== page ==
In the News 03.09.18 : Today’s Articles of Interest from Around the Internets


In the News 03.09.18 : Today’s Articles of Interest from Around the Internets
In the News 03.09.18 : Today’s Articles of Interest from Around the Internets
In the News 03.09.18 : Today’s Articles of Interest from Around the Internets

A Week Inside WeLive, the Utopian Apartment Complex That Wants to Disrupt City Living

Do you ever get the feeling that you’re just slightly more alone than everyone else? Like when you’re scrolling through Instagram, and you get that sinking sensation that you’re missing out on some kind of deep human fulfillment? It’s not a specific pang of FOMO; it’s a broader suspicion that your social life would be somehow richer, more populated with actual humans, with fewer nights eating takeout and watching Netflix—if only something changed.

Well, that’s the feeling the “co-living” start-up WeLive believes it has devised the cure for. Or at least that was my takeaway the first time I found myself watching GIFs of happy millennials hugging one another and laughing on its website. WeLive is functionally an apartment building, but with all the amenities listed on the standard Silicon Valley rider. It runs on a very modern set of principles in the urban housing market: The units come fully furnished; there’s a laundry room and a yoga studio. But more, there are the things you might ordinarily need to leave your apartment for—an espresso bar and trendy eateries and happy hours. Most critically, WeLive comes stocked with neighbors who intend to become your real-life human friends. This one building, your home, has everything you could ever need, is the idea, including a built-in community.

From afar, WeLive seemed to be one part social experiment, one part endless summer. It was a market-savvy effort to solve the digital-age loneliness that registers as a low-level yet omnipresent white noise in the lives of young urbanites.

Read the rest of this article at: GQ

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The Olympian Who Believes He’s Always On TV

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As Kevin Hall stood onboard the Artemis, a 72-foot catamaran, trying to help his teammates dredge Andrew Simpson’s body out of the water, he wasn’t entirely sure if the scene unfolding before him was really happening or not.

Andrew “Bart” Simpson, whose body might or might not have been in the water, was a stocky British Olympic gold medalist with short, spiky chestnut hair and a wide smile. One of the world’s best sailors, Simpson knew what to do in emergencies, which made his being trapped underwater for ten minutes all the more incomprehensible. The $140-million Artemis was supposed to be a technological wonder, so it made no sense to anyone onboard that it had crumpled so quickly into a taco shell, trapping Simpson in its fold.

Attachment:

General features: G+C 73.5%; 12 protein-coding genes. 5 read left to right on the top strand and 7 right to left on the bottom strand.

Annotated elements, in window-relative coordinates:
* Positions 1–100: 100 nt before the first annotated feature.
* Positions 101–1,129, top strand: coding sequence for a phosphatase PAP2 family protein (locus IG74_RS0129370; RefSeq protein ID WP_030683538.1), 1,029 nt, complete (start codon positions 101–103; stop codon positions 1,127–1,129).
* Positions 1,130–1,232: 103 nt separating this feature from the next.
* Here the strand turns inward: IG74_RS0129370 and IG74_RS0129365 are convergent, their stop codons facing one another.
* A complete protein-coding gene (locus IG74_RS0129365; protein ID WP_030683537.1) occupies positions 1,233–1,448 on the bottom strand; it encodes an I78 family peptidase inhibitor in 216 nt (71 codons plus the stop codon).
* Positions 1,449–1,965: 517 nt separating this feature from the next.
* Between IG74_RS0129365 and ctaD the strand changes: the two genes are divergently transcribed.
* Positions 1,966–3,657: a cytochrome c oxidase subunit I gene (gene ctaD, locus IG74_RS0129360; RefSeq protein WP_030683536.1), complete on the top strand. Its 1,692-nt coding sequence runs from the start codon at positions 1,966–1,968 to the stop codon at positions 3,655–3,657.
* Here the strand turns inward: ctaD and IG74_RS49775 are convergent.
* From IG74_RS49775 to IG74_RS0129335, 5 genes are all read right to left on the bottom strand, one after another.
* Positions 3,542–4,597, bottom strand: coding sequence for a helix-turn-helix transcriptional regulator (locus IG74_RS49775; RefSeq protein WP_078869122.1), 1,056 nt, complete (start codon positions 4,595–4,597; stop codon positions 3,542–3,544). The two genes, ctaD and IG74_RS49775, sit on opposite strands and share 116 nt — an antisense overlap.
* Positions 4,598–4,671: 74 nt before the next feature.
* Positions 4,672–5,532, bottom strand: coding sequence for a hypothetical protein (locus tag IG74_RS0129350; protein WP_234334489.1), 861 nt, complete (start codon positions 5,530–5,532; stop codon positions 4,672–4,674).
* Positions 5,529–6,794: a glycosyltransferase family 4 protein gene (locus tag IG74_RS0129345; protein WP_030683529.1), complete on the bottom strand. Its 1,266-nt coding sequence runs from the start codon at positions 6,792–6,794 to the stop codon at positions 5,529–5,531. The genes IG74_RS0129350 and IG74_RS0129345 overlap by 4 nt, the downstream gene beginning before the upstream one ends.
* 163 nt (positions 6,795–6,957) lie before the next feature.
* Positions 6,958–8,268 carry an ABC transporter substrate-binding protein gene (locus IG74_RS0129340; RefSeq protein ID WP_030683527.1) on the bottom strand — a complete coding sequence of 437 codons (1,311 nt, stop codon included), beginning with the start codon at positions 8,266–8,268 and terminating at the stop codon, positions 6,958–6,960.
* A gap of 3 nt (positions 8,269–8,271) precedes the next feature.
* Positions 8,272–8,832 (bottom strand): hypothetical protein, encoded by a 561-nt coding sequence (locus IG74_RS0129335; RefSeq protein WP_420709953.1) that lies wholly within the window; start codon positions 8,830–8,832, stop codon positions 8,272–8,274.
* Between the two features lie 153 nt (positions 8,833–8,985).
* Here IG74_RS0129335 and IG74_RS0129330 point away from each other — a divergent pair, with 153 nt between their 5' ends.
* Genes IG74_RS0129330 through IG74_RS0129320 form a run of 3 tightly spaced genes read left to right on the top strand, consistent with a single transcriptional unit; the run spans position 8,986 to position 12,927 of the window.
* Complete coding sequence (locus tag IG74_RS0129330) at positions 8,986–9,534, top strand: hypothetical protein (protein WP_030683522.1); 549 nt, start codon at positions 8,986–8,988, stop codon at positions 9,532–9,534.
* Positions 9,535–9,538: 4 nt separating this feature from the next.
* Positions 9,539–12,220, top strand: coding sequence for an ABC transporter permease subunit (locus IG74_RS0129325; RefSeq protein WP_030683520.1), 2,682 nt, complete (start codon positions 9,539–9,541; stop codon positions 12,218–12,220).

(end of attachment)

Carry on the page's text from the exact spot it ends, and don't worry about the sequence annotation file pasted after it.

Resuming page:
Finally, Kevin and his teammates were able to pull Simpson’s soggy two hundred pounds out of the water and onto a floating backboard.

The emergency responders began to perform CPR, one officer cutting open Simpson’s wetsuit so he could apply a defibrillator to his chest. They pushed, the sailors waiting for Simpson to breathe, to show some sign of life. But Simpson was dead. He was 36 years old.

Months of preparation and millions of dollars had gone into the design of the Artemis, a vessel that had stunned other sailors with its foils and gadgets and that had seemed almost to fly over the water. Kevin suddenly felt lost. What had happened? Who, if anyone, was to blame? And why had Simpson, of all the sailors on the boat, been the one to die? Kevin had known Simpson for years, their sailing careers often overlapping, intersecting, and running in parallel. Simpson had something that Kevin and some of the other men on board the Artemis did not — an Olympic gold medal — and he represented something that all of the men on board aspired to be: a champion athlete and family man with a kind heart and generous spirit, seemingly unfazed by the success that he had attained.

Kevin thought about all this and more as the emergency workers took Simpson’s body away and everyone went home. In the days that followed, part of him wanted to talk to his teammates about what had happened, but part of him dared not. Because, if he was honest, he still wasn’t entirely sure that the crash and Simpson’s death had really happened. It seemed too horrifying to be real. And for a few moments, there had been that flash.

Read the rest of this article at: Longreads

Tuscany Tote in Midnight

Shop the Tuscany Tote in Midnight
at Belgrave Crescent &

The Tragedy of the Commons

One is struck, at first, by the surfaces: polished stainless steel, ceramic subway tile, acacia wood veneer in an acorn finish. Then the all-inclusive amenities: utilities, weekly cleaning, high-speed wifi, toilet paper, and Seventh Generation dish soap. These details, they pile up on the tour as one is led up from the common areas—basement lounge, kitchen, living room, all furnished rigidly in accordance with current trends—and into the private haven that could be yours: a sparse but bright bedroom sporting an en-suite bath and bedecked with a Caspar mattress and West Elm dresser. The window looks directly onto a brick wall.